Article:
I tripped over this one a few weeks ago. Lifehacker, among other respectable sources (here, here and here) and even a Reddit thread, have reported that switching your manuscript to the Comic Sans font makes your words flow unbelievably faster.
The much reviled Comic Sans font is apparently very easy on the eyes, especially for dyslexics, which I was not aware of. But for whatever reason, writing in Comic Sans helps some writers loosen up and their words to flow.
The psychology is muddy, but it sounded like an interesting experiment, so I wrote in Comic Sans for a week.
And I have to say that the results were underwhelming. There was no significant difference in my word count, but more importantly, I grew irritated with the irreverent font.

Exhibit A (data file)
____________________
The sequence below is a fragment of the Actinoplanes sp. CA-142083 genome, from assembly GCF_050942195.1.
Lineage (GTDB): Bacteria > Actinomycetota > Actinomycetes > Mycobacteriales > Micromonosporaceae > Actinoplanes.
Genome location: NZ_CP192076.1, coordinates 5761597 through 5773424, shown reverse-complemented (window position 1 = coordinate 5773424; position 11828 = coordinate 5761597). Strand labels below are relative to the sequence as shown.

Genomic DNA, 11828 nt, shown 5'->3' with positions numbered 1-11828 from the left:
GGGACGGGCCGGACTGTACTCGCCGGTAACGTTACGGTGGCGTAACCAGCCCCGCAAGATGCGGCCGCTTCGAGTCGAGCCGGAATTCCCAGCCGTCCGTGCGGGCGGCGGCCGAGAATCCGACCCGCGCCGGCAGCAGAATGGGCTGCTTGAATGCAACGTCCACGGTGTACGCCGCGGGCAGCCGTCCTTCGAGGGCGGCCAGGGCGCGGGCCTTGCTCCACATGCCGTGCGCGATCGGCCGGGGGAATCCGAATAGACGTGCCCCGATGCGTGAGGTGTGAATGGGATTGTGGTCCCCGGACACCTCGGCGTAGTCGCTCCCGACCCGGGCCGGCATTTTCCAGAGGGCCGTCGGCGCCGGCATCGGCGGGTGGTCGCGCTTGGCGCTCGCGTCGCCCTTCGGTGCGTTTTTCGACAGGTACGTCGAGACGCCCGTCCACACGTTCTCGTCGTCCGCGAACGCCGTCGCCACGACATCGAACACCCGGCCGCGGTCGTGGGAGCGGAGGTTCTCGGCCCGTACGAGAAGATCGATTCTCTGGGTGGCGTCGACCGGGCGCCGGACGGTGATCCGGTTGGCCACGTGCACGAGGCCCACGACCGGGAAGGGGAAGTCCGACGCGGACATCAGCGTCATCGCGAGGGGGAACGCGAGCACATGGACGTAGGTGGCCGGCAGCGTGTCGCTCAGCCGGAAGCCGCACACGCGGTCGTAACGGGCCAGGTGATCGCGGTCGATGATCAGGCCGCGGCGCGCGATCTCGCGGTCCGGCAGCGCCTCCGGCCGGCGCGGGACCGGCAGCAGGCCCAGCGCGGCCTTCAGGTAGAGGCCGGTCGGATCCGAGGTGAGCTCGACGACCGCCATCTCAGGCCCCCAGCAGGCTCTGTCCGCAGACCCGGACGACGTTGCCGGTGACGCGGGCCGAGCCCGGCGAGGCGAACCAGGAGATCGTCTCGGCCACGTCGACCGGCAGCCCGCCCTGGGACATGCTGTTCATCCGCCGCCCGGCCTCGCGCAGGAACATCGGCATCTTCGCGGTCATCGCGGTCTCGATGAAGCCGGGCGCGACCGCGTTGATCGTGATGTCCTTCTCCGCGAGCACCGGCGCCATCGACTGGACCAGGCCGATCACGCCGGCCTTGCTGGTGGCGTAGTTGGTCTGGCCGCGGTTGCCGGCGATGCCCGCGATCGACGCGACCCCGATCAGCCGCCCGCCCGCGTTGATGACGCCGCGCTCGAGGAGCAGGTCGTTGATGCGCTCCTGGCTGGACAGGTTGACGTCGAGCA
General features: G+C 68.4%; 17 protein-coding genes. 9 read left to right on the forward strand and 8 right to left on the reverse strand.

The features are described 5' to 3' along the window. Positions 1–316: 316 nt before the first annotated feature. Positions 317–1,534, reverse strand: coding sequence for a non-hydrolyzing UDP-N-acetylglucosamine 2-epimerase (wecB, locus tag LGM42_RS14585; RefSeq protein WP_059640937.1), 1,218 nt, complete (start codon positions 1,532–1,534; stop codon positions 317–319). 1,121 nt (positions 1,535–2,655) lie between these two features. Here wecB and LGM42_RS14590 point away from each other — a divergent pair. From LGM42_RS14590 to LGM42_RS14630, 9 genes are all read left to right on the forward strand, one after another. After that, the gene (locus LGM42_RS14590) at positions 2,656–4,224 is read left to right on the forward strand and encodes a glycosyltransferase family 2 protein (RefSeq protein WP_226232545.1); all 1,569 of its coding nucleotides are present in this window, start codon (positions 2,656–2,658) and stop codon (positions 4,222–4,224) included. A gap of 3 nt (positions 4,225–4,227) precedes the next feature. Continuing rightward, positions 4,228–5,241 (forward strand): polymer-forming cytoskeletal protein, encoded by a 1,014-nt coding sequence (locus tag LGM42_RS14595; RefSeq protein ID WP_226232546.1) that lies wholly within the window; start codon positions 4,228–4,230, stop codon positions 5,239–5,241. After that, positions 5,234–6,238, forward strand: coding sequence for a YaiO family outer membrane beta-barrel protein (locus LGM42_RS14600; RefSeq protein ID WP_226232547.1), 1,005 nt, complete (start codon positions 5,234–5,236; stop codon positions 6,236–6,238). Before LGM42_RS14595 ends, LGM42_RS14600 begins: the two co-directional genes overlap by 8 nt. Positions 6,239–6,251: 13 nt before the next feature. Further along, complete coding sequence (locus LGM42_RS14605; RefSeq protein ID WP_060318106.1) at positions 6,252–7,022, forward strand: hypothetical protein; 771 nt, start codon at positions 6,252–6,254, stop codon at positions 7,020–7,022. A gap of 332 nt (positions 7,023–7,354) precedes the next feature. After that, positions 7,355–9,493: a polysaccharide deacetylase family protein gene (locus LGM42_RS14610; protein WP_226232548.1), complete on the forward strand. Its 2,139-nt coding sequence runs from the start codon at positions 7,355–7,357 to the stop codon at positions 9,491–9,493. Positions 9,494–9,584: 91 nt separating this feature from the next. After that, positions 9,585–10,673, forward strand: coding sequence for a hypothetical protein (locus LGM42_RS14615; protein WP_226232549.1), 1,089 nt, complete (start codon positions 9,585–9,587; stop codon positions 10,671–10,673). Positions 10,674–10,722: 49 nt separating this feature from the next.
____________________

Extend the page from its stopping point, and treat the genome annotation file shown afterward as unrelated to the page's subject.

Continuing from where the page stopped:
I have for years written using a straightforward serif font. At the moment that is Book Antiqua, but at various times I’ve used Garamond, Bookman Old Style, and my absolute favourite, Baker Signet.
Why the different fonts? Just to change things up a bit, but not enough to knock me out of flow when I’m writing, as I stare at the screen as I write, not at my fingers.
So perhaps I’m immune to the charms of Comic Sans. For me the experiment was a failure.
But as I urge you, always, do experiment for yourself. It takes seconds to switch the font in your current manuscript, so experimenting costs you nothing, and it might just help your writing as it has (apparently) helped so many others.